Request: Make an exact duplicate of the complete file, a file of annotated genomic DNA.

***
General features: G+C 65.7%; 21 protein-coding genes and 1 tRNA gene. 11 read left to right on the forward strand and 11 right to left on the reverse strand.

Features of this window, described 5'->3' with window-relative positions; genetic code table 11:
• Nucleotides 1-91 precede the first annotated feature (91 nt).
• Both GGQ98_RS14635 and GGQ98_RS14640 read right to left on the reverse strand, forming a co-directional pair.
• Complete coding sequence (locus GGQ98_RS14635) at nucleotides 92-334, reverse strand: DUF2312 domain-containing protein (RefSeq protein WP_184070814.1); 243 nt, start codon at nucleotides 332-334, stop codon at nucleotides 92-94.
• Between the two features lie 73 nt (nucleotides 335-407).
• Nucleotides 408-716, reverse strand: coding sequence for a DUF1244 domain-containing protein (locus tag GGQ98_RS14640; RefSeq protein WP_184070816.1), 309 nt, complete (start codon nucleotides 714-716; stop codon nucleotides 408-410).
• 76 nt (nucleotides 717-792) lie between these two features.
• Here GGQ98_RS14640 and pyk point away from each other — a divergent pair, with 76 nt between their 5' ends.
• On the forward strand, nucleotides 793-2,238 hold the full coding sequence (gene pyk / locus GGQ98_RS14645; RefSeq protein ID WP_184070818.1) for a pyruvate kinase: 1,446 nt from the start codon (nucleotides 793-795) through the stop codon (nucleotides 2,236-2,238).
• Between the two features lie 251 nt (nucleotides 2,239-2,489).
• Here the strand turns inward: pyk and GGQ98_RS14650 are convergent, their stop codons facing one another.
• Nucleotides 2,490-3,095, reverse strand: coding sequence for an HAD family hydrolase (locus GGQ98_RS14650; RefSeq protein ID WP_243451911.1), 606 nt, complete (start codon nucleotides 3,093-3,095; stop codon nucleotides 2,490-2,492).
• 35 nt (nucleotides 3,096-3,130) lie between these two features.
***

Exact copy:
General features: G+C 65.7%; 21 protein-coding genes and 1 tRNA gene. 11 read left to right on the forward strand and 11 right to left on the reverse strand.

Features of this window, described 5'->3' with window-relative positions; genetic code table 11:
• Nucleotides 1-91 precede the first annotated feature (91 nt).
• Both GGQ98_RS14635 and GGQ98_RS14640 read right to left on the reverse strand, forming a co-directional pair.
• Complete coding sequence (locus GGQ98_RS14635) at nucleotides 92-334, reverse strand: DUF2312 domain-containing protein (RefSeq protein WP_184070814.1); 243 nt, start codon at nucleotides 332-334, stop codon at nucleotides 92-94.
• Between the two features lie 73 nt (nucleotides 335-407).
• Nucleotides 408-716, reverse strand: coding sequence for a DUF1244 domain-containing protein (locus tag GGQ98_RS14640; RefSeq protein WP_184070816.1), 309 nt, complete (start codon nucleotides 714-716; stop codon nucleotides 408-410).
• 76 nt (nucleotides 717-792) lie between these two features.
• Here GGQ98_RS14640 and pyk point away from each other — a divergent pair, with 76 nt between their 5' ends.
• On the forward strand, nucleotides 793-2,238 hold the full coding sequence (gene pyk / locus GGQ98_RS14645; RefSeq protein ID WP_184070818.1) for a pyruvate kinase: 1,446 nt from the start codon (nucleotides 793-795) through the stop codon (nucleotides 2,236-2,238).
• Between the two features lie 251 nt (nucleotides 2,239-2,489).
• Here the strand turns inward: pyk and GGQ98_RS14650 are convergent, their stop codons facing one another.
• Nucleotides 2,490-3,095, reverse strand: coding sequence for an HAD family hydrolase (locus GGQ98_RS14650; RefSeq protein ID WP_243451911.1), 606 nt, complete (start codon nucleotides 3,093-3,095; stop codon nucleotides 2,490-2,492).
• 35 nt (nucleotides 3,096-3,130) lie between these two features.